“How to write a Haiku and examples from writers Richard Wright and Sonia Sanchez”

How to write a Haiku and examples from writers Richard Wright and Sonia Sanchez

A haiku (俳句 high-koo) is a type of traditional Japanese poem made up of nonrhyming three short lines of text. The origins of haiku go back to the 9th century and the basic level the three lines are structured whereby the 1st and 3rd lines are 5 syllables and the 2nd line is 7 syllables. Traditionally, haiku (plural and singular like sheep or deer) are about nature and is a way of looking at the physical or natural world.

Most haiku written in English are in three lines of 17 syllables or less. So, the traditional pattern of 5/7/5 pattern does not have to be followed, although it is useful to decide on whether you will use the Japanese pattern or the English one. Haiku are usually structured in two parts however sometimes haiku are written in one sentence with two distinctive parts.

Traditional haiku uses words to paint an image, but in two parts. Part of the meaning haiku is called kiru, or Japanese for “cutting,” which describes the way in which two different images come together in the poem. This is usually the point of juxtaposition, or collision (kireji) whereby the “cutting word” word serves as the point of separation and contrast juxtaposing two ideas. 

A haiku is usually structured in two parts. The easiest way to structure haiku for a beginner is to describe the setting in the first line, then the subject and action in the second and third lines. One line is usually a fragment — often the first line — while the other two lines are one phrase.

To begin you might think of first describing a natural setting in the first line, then the subject and action in the second and third lines. The first line is usually a fragmented thought and then the other two lines are one phrase.

Lastly haiku are present tense, capturing a moment in time and the possible contradictions within nature and ourselves. Do not worry about using poetic devices like simile or metaphor with haiku it is the ordinary, the moments of the day, the season, which are ideal subjects for haiku.  Minimize your punctuation, capitalization, etc., keep it simple, and do not worry about perfection, haiku should feel unfinished like life.

Some of favorite writers of haiku are African American authors like Richard Wright and Sonia Sanchez. Author of Native Son (1940) and Black Boy (1945), Wright wrote haiku at the end of his life while living in Paris. Sonia Sanchez, the first poet laureate of Philadelphia and the winner of the 2018 Wallace Stevens Award from the Academy of American Poets writes haiku each morning. As you read some of their works below watch for their structure, imagery, themes, and their use of juxtaposition.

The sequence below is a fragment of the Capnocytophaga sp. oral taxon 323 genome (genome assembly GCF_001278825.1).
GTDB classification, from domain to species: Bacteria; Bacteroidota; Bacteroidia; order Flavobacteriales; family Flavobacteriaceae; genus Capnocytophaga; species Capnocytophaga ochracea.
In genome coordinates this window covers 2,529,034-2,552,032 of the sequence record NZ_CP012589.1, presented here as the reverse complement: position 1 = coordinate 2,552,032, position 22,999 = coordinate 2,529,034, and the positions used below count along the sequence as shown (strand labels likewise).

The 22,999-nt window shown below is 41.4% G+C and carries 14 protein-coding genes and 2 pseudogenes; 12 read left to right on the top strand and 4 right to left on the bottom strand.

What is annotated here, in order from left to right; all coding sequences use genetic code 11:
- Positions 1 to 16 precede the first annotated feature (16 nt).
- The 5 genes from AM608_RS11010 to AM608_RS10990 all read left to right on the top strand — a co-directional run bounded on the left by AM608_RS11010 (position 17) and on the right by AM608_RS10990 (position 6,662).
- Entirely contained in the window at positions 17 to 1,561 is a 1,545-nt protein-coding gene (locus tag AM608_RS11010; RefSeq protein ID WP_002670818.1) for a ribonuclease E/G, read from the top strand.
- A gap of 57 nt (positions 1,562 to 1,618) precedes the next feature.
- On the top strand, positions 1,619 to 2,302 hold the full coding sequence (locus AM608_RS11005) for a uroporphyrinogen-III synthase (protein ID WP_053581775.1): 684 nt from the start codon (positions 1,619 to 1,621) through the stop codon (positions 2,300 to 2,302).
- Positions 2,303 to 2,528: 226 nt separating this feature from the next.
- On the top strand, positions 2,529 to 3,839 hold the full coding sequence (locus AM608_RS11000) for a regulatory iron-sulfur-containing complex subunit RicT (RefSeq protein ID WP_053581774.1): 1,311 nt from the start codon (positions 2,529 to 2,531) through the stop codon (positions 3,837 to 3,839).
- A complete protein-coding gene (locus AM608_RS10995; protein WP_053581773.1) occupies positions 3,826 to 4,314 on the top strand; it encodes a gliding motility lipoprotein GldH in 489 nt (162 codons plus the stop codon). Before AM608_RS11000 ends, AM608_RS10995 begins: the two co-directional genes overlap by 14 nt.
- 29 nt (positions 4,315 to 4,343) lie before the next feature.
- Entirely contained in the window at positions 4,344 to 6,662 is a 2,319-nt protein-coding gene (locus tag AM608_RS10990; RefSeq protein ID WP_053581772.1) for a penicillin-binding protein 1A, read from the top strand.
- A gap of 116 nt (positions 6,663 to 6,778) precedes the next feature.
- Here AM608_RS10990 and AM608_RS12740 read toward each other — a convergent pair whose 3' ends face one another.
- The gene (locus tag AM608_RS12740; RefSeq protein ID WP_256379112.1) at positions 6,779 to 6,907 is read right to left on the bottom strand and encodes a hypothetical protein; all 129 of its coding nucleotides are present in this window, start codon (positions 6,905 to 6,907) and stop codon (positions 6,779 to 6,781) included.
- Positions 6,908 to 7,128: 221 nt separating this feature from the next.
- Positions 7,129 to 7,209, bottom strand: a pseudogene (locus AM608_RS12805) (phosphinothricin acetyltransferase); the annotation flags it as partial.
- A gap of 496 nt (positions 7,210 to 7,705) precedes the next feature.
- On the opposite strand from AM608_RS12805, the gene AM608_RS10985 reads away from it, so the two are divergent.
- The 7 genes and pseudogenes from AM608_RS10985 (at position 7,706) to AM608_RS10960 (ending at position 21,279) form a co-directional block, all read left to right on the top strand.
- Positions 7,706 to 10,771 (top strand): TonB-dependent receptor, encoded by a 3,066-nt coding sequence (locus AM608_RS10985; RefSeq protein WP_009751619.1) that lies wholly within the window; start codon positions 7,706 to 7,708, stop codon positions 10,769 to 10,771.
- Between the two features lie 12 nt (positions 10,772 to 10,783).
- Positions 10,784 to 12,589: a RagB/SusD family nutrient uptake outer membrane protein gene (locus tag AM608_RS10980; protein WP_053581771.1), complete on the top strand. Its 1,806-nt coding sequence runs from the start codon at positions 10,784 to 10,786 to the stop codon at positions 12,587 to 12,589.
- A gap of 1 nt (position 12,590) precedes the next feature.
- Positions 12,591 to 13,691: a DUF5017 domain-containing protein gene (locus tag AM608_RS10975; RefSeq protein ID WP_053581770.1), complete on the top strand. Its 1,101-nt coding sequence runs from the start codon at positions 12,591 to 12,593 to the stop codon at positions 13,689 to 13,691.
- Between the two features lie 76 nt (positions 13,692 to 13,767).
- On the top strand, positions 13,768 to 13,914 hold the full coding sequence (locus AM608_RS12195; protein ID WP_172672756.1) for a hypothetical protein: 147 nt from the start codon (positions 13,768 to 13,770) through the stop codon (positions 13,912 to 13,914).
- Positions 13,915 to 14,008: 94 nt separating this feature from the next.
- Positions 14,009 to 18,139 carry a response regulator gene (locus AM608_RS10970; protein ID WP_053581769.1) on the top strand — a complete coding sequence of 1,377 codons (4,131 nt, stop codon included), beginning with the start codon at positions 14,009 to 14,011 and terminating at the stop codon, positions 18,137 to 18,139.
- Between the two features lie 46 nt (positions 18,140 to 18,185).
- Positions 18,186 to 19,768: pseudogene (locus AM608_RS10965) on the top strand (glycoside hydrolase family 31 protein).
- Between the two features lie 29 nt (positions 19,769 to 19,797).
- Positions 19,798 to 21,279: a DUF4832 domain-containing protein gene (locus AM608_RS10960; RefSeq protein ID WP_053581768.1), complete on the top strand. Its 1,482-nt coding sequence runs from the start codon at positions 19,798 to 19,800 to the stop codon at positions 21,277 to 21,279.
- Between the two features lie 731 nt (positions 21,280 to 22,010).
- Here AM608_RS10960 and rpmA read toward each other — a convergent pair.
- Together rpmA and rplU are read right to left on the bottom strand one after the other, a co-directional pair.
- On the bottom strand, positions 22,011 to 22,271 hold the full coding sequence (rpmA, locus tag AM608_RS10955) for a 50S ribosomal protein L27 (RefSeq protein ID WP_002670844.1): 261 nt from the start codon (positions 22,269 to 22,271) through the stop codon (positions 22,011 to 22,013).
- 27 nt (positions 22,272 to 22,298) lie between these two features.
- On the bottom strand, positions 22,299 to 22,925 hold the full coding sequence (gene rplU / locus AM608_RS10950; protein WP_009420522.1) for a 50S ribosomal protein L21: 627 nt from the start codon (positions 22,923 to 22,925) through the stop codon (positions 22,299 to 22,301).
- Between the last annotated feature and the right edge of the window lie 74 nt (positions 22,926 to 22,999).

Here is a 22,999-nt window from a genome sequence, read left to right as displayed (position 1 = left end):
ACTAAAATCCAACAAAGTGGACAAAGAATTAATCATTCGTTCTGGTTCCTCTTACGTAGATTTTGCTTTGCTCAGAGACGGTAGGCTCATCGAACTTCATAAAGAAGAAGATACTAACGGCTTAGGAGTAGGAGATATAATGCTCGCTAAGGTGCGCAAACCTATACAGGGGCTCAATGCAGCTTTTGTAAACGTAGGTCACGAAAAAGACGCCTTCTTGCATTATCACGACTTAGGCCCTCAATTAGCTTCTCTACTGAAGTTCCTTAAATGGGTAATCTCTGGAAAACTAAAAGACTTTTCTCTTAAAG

Basic Structure of 5-7-5 Haiku form

17 syllables divided into three lines of five, seven and then five syllables again.

  1. First = 5 syllables
  2. Second = 7 syllables
  3. Third = 5 syllables

Richard Wright  (link to video about the “Life and Times of Richard Wright”)


Poems about city life


Keep straight down this block, 
then turn right where you will find
a peach tree blooming

From this skyscraper,
all the bustling streets converge
towards the spring sea


Poems about nature

A balmy spring wind 
reminding me of something
I cannot recall

In the falling snow
A laughing boy holds out his palms
Until they are white. 


Sonia Sanchez (link takes you to video of Sister Sanchez performing this “musical” set of haiku)

From 10 haiku (for master jazz drummer Max Roach)


Nothing ends
every blade of grass
remembering your sound


your sounds exploding
in the universe return
to earth in prayer


as you drummed
your hands kept
reaching for God


the morning sky
so lovely imitates
your laughter


you came warrior
clear your music
kissing our spines

feet tapping
singing, impeach
our blood


you came drumming
sweet life on
sails of flesh

your fast beat
riding the air settles
in our bones

your drums
soloing our breaths into
the beat…unbeat

your hands
shimmering on the
legs of rain.


“10 haiku (for Max Roach)” from Morning Haiku by Sonia Sanchez. Copyright © 2010 by Sonia Sanchez. Reprinted by permission of Beacon Press, Boston. 


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